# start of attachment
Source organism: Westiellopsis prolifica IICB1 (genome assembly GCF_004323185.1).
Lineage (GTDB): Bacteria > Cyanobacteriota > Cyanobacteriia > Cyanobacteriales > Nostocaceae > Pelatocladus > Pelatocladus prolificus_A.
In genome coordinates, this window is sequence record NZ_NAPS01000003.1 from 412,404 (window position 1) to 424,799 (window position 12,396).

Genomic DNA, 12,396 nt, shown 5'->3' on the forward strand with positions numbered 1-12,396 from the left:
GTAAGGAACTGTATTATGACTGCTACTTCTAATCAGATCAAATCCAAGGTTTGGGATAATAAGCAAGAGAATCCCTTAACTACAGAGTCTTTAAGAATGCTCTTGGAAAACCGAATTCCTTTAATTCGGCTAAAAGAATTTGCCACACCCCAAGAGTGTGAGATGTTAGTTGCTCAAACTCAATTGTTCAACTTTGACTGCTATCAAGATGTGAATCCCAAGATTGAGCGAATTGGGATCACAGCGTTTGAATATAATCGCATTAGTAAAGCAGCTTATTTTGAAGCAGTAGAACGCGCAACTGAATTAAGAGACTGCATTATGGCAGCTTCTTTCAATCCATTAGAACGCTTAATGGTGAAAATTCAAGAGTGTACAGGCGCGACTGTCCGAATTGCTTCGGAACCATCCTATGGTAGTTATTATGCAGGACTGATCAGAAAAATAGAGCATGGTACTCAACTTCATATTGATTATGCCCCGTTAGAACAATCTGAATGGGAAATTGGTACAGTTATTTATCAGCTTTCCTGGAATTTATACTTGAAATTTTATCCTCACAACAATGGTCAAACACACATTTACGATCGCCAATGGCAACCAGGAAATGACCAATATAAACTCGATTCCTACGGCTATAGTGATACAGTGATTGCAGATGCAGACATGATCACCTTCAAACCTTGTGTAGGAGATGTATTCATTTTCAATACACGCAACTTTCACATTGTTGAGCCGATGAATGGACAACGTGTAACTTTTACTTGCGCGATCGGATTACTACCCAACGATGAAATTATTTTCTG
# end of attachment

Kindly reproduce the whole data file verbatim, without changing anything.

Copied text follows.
Source organism: Westiellopsis prolifica IICB1 (genome assembly GCF_004323185.1).
Lineage (GTDB): Bacteria > Cyanobacteriota > Cyanobacteriia > Cyanobacteriales > Nostocaceae > Pelatocladus > Pelatocladus prolificus_A.
In genome coordinates, this window is sequence record NZ_NAPS01000003.1 from 412,404 (window position 1) to 424,799 (window position 12,396).

Genomic DNA, 12,396 nt, shown 5'->3' on the forward strand with positions numbered 1-12,396 from the left:
GTAAGGAACTGTATTATGACTGCTACTTCTAATCAGATCAAATCCAAGGTTTGGGATAATAAGCAAGAGAATCCCTTAACTACAGAGTCTTTAAGAATGCTCTTGGAAAACCGAATTCCTTTAATTCGGCTAAAAGAATTTGCCACACCCCAAGAGTGTGAGATGTTAGTTGCTCAAACTCAATTGTTCAACTTTGACTGCTATCAAGATGTGAATCCCAAGATTGAGCGAATTGGGATCACAGCGTTTGAATATAATCGCATTAGTAAAGCAGCTTATTTTGAAGCAGTAGAACGCGCAACTGAATTAAGAGACTGCATTATGGCAGCTTCTTTCAATCCATTAGAACGCTTAATGGTGAAAATTCAAGAGTGTACAGGCGCGACTGTCCGAATTGCTTCGGAACCATCCTATGGTAGTTATTATGCAGGACTGATCAGAAAAATAGAGCATGGTACTCAACTTCATATTGATTATGCCCCGTTAGAACAATCTGAATGGGAAATTGGTACAGTTATTTATCAGCTTTCCTGGAATTTATACTTGAAATTTTATCCTCACAACAATGGTCAAACACACATTTACGATCGCCAATGGCAACCAGGAAATGACCAATATAAACTCGATTCCTACGGCTATAGTGATACAGTGATTGCAGATGCAGACATGATCACCTTCAAACCTTGTGTAGGAGATGTATTCATTTTCAATACACGCAACTTTCACATTGTTGAGCCGATGAATGGACAACGTGTAACTTTTACTTGCGCGATCGGATTACTACCCAACGATGAAATTATTTTCTG